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the state of Rome before the civil war:
" Hence at that time a voracious and rapid increase of Usury, and a war arose useful to the objects of the multitude." This same
“ multis utile Bellum" is an assured and infallible sign of a State disposed to Seditions and Troubles. And if this poverty and broken estate in the better sort, be joined with a want and necessity in the mean people, the danger is imminent and great; for the rebellions of the belly are the worst. As for discontentments, they are in the politic body like to humours in the natural, which are apt to gather preternatural heat, and to inflame. And let no prince measure the danger of them by this, whether they be just or unjust: for that were to imagine people to be too reasonable, who do often spurn at their own good : nor yet by this, whether the griefs whereupon they rise, be in fact great or small; for they are the most dangerous Discontentments, where the fear is greater than the feeling: “ There is moderation in their sorrow, but not so in their apprehension." Besides, in great oppressions, the same things that provoke the patience, do withall mate the courage; but in fears, it is not so. Neither let any prince or state be secure concerning Discontentments because they have been often, or have been long, and yet no peril hath ensued: for as it is true, that every va
pour or fume doth not turn into a storm ; so it is nevertheless true, that storms, though they blow over divers times, yet may fall at last; and, as the Spanish proverb noteth well, “ The cord breaketh at last by the weakest pull.”
The causes and motions of Seditions, are innovation in religion, taxes, alteration of laws and customs, breaking of privileges, general oppression, advancement of unworthy persons, strangers, dearths, disbanded soldiers, factions grown desperate; and whatsoever, in offending people, joineth and knitteth nem in a common cause.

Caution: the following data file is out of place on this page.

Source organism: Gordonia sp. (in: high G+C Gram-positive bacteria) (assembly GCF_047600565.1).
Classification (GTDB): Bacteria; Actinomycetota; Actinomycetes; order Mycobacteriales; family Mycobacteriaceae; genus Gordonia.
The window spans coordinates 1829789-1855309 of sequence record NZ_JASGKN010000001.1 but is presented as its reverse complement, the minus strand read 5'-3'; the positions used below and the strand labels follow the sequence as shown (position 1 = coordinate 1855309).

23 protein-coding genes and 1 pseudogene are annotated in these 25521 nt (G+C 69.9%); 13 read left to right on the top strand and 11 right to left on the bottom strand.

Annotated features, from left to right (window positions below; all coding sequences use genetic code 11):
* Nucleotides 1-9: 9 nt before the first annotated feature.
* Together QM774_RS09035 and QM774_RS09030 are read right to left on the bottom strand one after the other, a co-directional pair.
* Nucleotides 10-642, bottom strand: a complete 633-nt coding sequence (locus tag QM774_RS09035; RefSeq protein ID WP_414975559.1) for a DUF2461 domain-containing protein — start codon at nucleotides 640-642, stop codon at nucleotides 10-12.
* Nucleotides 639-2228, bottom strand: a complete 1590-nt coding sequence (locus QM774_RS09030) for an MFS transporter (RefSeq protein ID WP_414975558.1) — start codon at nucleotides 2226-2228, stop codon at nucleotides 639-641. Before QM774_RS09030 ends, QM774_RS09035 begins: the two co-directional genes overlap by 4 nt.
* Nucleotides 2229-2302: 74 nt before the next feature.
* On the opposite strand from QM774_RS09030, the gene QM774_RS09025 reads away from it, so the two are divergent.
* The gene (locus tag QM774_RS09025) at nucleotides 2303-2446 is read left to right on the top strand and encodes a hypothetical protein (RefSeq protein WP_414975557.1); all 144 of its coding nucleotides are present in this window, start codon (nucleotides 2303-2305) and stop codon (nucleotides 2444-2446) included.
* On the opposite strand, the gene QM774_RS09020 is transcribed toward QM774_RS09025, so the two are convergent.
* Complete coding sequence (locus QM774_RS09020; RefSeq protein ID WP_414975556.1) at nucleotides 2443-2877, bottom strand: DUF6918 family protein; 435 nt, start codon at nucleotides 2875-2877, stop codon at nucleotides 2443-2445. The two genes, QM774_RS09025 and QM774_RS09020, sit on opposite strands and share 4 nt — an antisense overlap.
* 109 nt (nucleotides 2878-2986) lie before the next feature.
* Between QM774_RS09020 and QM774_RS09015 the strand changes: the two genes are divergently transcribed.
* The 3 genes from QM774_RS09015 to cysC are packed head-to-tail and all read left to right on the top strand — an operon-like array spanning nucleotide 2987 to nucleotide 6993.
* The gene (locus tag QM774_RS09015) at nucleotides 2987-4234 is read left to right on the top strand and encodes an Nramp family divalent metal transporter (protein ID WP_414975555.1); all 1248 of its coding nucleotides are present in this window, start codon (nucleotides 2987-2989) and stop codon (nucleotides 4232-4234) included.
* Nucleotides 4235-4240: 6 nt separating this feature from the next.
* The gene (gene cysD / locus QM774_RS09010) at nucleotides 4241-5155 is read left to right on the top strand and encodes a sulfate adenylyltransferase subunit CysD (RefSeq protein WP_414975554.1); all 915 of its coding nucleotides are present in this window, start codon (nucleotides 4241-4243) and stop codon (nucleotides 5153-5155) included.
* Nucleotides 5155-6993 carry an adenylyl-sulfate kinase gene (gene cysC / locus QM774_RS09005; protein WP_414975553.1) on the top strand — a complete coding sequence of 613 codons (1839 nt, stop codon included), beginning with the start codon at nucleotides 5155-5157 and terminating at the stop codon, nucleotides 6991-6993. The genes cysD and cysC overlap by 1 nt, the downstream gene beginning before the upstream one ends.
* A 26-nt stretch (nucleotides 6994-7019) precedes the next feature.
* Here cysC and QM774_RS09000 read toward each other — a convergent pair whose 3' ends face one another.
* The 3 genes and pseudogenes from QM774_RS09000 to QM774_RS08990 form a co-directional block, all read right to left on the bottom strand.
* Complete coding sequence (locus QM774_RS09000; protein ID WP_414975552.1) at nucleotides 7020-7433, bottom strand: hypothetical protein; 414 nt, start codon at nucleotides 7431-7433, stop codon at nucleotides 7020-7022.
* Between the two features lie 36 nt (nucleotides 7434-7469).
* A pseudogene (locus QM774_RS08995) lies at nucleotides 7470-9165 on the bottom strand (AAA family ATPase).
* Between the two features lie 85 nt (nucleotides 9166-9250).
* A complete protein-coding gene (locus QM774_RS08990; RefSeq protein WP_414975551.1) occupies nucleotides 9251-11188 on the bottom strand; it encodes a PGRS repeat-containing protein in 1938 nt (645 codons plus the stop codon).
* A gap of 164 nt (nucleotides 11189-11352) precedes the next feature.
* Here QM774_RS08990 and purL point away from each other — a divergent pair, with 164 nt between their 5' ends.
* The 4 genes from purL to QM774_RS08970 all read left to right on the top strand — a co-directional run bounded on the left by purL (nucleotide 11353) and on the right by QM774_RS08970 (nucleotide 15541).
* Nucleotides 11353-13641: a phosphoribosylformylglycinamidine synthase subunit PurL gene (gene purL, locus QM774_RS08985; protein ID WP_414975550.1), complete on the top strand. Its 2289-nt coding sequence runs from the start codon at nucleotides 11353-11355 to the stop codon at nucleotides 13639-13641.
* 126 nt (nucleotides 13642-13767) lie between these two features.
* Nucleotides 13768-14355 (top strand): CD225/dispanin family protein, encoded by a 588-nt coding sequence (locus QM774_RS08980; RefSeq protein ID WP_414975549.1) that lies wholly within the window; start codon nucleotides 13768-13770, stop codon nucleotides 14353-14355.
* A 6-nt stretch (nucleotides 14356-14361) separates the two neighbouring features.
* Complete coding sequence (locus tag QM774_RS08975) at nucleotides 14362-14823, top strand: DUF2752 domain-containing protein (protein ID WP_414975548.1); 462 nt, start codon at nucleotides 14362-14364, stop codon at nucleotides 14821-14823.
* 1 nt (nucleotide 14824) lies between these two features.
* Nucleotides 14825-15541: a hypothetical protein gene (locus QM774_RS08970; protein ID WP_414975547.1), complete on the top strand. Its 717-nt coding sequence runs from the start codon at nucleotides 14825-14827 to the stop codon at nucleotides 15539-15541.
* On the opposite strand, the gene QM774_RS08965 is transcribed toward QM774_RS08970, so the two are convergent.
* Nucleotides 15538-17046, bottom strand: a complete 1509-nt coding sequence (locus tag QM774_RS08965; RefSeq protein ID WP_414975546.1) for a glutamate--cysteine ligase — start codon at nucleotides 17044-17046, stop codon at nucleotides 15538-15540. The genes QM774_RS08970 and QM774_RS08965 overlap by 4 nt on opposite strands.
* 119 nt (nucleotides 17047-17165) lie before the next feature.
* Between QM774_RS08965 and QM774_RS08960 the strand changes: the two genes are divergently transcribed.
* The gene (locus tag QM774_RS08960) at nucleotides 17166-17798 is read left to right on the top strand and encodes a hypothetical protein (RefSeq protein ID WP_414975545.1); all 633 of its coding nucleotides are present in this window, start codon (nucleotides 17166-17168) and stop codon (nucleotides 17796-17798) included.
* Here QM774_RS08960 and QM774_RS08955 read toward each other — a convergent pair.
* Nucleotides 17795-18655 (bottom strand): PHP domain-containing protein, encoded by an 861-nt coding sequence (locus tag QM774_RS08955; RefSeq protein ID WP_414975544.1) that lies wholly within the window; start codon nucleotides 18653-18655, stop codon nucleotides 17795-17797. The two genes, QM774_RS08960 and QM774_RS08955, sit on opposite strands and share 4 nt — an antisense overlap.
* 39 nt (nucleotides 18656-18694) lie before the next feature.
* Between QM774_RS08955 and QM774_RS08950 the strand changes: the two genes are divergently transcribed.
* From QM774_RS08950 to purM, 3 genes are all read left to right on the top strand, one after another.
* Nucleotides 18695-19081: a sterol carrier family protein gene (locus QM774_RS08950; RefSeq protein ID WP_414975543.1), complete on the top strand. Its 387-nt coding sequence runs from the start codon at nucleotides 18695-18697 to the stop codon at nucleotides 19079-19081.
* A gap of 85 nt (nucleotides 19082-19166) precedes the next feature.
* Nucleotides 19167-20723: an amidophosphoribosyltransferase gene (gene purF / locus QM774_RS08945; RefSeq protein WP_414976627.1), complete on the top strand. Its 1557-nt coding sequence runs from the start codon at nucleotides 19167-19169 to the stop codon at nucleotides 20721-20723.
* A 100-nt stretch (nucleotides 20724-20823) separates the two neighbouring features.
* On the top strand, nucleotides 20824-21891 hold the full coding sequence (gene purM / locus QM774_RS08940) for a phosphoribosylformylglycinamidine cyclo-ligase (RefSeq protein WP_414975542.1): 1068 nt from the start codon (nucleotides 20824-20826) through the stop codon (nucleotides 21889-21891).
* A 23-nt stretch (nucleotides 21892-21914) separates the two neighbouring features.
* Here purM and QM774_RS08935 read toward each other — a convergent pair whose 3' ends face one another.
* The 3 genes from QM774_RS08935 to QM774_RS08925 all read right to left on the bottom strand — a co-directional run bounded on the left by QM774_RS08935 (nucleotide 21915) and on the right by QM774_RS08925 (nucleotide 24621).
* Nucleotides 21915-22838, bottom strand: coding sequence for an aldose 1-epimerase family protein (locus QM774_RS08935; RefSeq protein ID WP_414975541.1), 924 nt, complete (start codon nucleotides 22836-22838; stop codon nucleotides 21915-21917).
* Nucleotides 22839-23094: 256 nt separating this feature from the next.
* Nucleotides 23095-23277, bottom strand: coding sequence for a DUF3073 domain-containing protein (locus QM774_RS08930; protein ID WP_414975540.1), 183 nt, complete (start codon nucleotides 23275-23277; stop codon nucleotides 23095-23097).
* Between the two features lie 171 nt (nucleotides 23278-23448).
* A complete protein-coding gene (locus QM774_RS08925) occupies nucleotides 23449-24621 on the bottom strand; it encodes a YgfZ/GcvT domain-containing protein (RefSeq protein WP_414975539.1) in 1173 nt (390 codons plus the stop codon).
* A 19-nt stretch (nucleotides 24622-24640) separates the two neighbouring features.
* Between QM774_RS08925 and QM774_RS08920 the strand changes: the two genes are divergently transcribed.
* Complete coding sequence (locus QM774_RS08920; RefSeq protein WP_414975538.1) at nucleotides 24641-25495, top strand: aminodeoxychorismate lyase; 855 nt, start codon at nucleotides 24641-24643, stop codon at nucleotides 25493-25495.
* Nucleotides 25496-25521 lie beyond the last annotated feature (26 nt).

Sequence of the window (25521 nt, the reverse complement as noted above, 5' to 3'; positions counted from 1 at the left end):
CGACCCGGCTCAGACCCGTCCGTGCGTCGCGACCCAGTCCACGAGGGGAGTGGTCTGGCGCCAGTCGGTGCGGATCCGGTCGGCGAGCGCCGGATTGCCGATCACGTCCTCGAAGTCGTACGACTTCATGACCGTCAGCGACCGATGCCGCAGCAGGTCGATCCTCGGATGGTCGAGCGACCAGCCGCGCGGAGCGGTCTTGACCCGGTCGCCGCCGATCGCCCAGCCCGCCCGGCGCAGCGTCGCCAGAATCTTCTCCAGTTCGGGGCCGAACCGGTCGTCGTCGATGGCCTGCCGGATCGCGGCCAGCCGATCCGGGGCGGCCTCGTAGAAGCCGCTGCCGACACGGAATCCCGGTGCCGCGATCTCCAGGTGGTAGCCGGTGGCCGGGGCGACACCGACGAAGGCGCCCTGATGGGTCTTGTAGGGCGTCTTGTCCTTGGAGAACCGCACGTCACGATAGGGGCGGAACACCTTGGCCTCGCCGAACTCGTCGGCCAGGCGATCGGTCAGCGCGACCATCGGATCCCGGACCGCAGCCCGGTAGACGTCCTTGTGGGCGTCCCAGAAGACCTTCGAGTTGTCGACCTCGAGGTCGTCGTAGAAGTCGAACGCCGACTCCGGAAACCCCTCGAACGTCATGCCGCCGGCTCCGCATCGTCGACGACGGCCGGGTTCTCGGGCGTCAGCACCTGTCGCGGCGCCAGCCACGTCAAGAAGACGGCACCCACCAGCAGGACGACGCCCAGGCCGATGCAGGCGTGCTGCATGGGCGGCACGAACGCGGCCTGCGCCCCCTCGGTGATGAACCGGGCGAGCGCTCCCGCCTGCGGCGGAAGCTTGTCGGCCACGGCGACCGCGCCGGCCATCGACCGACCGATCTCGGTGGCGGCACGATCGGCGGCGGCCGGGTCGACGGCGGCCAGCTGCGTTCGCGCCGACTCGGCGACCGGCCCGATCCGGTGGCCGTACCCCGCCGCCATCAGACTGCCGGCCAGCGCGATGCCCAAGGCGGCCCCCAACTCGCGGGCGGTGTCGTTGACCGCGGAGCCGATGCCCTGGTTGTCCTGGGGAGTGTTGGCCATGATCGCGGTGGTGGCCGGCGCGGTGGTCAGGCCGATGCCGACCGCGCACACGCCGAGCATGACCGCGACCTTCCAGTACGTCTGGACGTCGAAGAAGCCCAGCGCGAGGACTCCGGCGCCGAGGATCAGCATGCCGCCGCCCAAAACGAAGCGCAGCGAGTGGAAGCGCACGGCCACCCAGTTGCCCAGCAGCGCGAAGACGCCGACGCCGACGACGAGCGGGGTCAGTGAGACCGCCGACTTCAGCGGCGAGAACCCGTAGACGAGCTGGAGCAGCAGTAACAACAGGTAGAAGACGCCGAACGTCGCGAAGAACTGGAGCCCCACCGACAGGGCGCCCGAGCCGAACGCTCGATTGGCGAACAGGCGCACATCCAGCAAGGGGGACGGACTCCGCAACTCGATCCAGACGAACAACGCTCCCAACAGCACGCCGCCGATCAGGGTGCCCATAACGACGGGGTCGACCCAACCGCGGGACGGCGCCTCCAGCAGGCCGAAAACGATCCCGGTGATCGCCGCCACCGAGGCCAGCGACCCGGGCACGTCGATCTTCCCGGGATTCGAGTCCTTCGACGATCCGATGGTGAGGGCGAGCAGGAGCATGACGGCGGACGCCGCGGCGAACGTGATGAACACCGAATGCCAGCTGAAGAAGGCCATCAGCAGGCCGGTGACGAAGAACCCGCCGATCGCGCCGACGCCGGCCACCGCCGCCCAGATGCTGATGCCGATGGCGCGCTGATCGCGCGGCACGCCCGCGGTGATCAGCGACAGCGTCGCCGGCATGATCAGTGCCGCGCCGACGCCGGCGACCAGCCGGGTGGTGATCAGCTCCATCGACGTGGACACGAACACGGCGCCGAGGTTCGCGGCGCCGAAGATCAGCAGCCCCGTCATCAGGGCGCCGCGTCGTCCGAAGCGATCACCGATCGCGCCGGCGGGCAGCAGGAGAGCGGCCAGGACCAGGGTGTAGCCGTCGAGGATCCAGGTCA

For the remedies: there may be some general preservatives, whereof we will speak; as for the just cure, it must answer to the particular disease, and so be left to counsel rather than rule.
The first remedy or prevention is, to remove by all means possible that material cause of Sedition, whereof we speak; which is want and poverty in the estate. To which purpose serveth the opening and well-balancing of trade, the cherishing of manufactures, the banishing of idleness, the repressing of waste and excess by sumptuary laws, the improvement and husbanding of the soil, the regulating of prices of things vendible, the moderating of taxes and tributes, and the like. Generally it is to be foreseen, that the population of a kingdom (especially if it be not mown down by wars) do not exceed the stock of the kingdom which should maintain them. Neither is the population to be reckoned only by number; for a smaller number that spend more, and earn less, do wear out an estate sooner than a greater number that live lower, and gather more. Therefore the multiplying of Nobility, and other degrees of quality, in an over proportion to the common people, doth speedily bring a State to necessity : and so doth likewise an overgrown Clergy, for they bring nothing to the stock: and in like manner, when more are bred scholars than preferments can take off.